I have had a bird companion since I was 8 years old. Right now I share my life with two birds, Asa the white cockatiel and Nym the turquoise lineolated parakeet. Their antics give me daily inspiration, and I am grateful for the bond we have.
Asa is my little sweetheart. He loves to whistle and play peekaboo. His favorite color is purple, and he gravitates to toys and clothing of this color. Asa likes to copy everything I do. Anything I pick up he wants to have too, and anything I eat he wants to share. He even knows a few words, though he's very shy about it. The first word he learned was "poop," a silly side effect of me cueing him to poop on his stand before I pick him up. Every time he says "whatcha doin?" it melts my heart.
He is a very gentle bird. Even when he gets upset enough to bite, it's very weak (Nym's bite hurts a lot more). Asa is more inclined to run or fly away when something is bothering him. Though he is bonded to me, Asa is very nervous around other people. He is a nervous bird in general, very easily startled. We have worked over the years on making him more comfortable and confident. He doesn't mind if other people are around so long as they don't get too close or reach for him. I have him trained to fly to me when I give a special whistle. This training pays off every time he flies in a panic. Instead of crashing in a random spot, he knows he can always land on me.
My family and I joke about Asa being a bit simple-minded, but he has learned quite a few tricks. He knows how to step up and step down from my hand. I have target trained him to follow a stick, and used that to teach him to spin both directions, as well as aid him up and down objects he would normally have been too afraid to climb. Trick training gives Asa something to focus on when he would otherwise be upset by a strange noise or a shadow passing outside. I use his desire to mimic me to my advantage when introducing him to new objects. By pretending to play with a new toy, I gain his interest and he is more inclined to check it out.
Asa was a seed junkie when I first got him, but in his second year I was finally able to coax him to try new foods. It's mostly thanks to Nym and his jealousy at seeing her get all this new "fancy food." He now enjoys corn, peas, bell peppers, sweet potato, beets, beet greens, spinach, apple, broccoli, and kiwi seeds (yes, he picks around the sweet bits to get at the seed). His favorite are bell peppers of every color. Asa seems to prefer crunchy food, like the bell peppers and broccoli. He will eat pellets when I feed them to him, but inside the cage he prefers to pick around them. I am working on transitioning him to a pelleted diet with seeds as a treat, but right now he gets half and half.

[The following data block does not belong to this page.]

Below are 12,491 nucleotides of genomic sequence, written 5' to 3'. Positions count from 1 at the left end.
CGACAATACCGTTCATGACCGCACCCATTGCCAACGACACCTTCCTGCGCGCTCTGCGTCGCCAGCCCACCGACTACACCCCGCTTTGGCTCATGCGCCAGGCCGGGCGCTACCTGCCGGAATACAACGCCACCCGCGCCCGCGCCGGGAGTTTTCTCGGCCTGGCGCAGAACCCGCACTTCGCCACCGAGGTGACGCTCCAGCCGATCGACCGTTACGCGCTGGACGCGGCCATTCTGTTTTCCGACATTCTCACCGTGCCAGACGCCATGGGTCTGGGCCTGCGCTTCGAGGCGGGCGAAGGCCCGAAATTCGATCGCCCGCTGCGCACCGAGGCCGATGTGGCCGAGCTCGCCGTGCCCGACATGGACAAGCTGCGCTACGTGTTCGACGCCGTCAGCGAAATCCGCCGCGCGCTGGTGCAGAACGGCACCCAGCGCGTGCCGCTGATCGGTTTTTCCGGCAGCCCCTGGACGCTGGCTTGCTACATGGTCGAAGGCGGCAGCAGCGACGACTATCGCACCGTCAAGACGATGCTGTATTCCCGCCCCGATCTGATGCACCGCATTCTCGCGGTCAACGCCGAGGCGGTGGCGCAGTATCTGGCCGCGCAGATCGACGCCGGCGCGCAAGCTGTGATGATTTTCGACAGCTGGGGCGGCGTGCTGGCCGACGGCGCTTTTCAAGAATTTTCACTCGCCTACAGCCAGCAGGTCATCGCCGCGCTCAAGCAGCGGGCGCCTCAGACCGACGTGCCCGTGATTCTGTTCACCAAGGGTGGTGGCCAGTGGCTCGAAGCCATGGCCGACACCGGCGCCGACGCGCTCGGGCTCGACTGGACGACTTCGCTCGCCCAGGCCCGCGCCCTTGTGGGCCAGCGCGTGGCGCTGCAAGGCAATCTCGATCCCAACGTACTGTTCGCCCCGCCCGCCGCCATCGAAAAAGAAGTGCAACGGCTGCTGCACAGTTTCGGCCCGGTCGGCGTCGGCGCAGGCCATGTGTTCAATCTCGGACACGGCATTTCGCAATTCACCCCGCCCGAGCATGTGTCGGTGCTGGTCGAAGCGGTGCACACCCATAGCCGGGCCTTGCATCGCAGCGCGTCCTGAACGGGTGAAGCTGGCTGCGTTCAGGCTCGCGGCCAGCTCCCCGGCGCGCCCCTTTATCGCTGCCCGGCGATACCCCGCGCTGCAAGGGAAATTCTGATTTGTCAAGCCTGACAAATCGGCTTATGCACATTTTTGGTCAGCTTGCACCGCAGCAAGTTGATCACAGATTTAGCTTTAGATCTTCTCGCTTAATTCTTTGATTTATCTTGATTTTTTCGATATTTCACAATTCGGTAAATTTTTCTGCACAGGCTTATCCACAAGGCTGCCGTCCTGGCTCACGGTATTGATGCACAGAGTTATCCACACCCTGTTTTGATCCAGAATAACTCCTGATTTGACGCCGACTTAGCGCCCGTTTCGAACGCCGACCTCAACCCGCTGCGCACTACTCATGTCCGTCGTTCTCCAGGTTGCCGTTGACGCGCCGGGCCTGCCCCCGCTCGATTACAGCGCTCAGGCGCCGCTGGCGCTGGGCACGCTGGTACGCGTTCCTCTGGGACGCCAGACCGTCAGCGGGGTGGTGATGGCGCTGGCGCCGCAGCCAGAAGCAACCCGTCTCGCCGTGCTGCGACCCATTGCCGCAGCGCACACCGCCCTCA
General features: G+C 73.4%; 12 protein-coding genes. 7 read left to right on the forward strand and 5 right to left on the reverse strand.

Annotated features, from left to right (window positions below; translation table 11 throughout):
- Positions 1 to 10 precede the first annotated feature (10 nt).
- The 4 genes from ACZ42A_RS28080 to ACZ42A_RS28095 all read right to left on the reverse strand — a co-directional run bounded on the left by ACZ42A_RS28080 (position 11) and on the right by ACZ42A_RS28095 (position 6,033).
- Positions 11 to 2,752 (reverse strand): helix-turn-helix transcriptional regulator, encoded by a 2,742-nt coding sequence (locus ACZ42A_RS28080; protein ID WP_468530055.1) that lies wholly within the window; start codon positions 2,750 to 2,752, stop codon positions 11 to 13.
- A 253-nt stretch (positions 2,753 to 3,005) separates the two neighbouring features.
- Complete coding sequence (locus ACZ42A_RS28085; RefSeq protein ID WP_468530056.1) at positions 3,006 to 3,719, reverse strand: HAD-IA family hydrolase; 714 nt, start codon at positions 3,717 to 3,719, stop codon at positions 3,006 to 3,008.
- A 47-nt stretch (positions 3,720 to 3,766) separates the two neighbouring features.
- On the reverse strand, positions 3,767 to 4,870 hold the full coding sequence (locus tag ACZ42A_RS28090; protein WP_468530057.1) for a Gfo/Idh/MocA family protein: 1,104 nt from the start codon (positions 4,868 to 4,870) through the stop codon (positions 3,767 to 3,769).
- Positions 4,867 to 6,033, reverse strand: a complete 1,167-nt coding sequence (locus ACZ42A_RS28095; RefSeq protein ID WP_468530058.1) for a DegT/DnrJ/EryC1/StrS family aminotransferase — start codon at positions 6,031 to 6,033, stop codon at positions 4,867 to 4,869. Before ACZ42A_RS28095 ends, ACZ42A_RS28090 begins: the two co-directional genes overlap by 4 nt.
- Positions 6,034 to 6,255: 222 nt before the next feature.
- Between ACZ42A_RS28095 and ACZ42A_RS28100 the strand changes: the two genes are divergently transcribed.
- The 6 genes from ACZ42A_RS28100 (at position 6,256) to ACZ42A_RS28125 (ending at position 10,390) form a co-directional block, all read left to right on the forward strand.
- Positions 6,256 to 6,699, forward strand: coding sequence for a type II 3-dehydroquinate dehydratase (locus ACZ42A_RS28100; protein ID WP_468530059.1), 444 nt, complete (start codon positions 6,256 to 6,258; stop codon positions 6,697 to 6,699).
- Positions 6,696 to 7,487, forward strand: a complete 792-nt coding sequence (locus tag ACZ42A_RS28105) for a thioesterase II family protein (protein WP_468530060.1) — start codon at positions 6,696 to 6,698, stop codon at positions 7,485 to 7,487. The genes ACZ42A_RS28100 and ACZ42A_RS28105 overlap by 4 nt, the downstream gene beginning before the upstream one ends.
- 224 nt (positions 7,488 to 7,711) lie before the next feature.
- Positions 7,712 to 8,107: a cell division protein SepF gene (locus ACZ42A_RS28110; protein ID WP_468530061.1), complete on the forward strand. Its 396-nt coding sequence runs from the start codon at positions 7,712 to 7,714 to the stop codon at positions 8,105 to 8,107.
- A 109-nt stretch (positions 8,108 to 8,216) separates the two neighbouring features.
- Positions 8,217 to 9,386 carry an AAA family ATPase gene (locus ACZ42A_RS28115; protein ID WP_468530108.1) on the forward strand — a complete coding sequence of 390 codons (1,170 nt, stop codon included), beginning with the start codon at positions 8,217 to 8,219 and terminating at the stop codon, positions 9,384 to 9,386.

Nym is the most complicated tiny bird I've ever met. I first read about lineolated parakeets years ago in Bird Talk magazine and I was intrigued. Since then I researched as many resources as I could find before deciding to welcome one home. It was a long drive to pick her up and I worried how she would handle the stress of the way home. My worries were pointless. Her breeder sent her off with a little bowl of veggies and some millet, and all she did was eat and sleep the whole way home.
She is mostly a calm easygoing bird, but Nym can be fierce when she wants to. She used to fight me every day when I changed her water and it would take me many long minutes to wait for her to calm down so I could pull the water trough out. She was perfectly fine when I was putting it back, though. Nym would growl if I was too close to her when she ate (unless I closed my eyes). It took me many months to get the hang of her body language. Once I did, I was able to take better steps to bond with her. Now I can be inches from her while she's eating and she doesn't care at all, and I can move anything in her cage without any reaction. She knows I'm not going to bother her.
Nym is more aloof than Asa, but she can be sweet too. She always greets me when I come in the room, and in the morning when she hears me get up. She likes to snuggle my earlobes and my nose, and play with my hair. Nym is a very quick learner when it comes to tricks and training. She is 90% toilet trained and knows to poop on her stands and in her cage (which is a great thing, because linnie poop is no joke). Her favorite trick is waving, an easy one for her, since linnies pick up their food with their feet. She even started to wave to solicit treats without a cue, and it always made me laugh. Sometimes she still does it to get me to laugh and she laughs too. She mimics a large number of sounds, words, and whistles, mumbling through it all while she naps. The first sound she learned was Asa's cockatiel weep, two weeks after she came to live with us.
Unlike Asa, Nym likes meeting new people and exploring new places. She is quicker to examine new toys and try new vegetables and fruit. Her only triggers are the color red (which she mistrusts for whatever reason) and hands. Nym will step up 8 times out of 10 and will calmly ignore me if she wants to stay put, but if anyone approaches her with a hand or finger above level with her chest she becomes very upset. Whenever I need to take her to the vet, she is testy and extra hand shy for days afterward. I am working on helping her be more comfortable with hands, but we go at her pace.
Some more pictures of the birds:
The first picture I took of Asa when I brought him home. I had planned to place him in his new cage and leave him alone to rest for a few hours and get used to the room, but he was terrified of his cage and cowered on my shoulder. So I left him there and started working on homework. He fell asleep in ten minutes.
Asa has never liked bathing in a dish. He prefers to be misted instead. This picture of him fluffed and happy after a shower is one of my favorites.
The first picture I ever saw of her. I still cherish this photo of my spiky dino.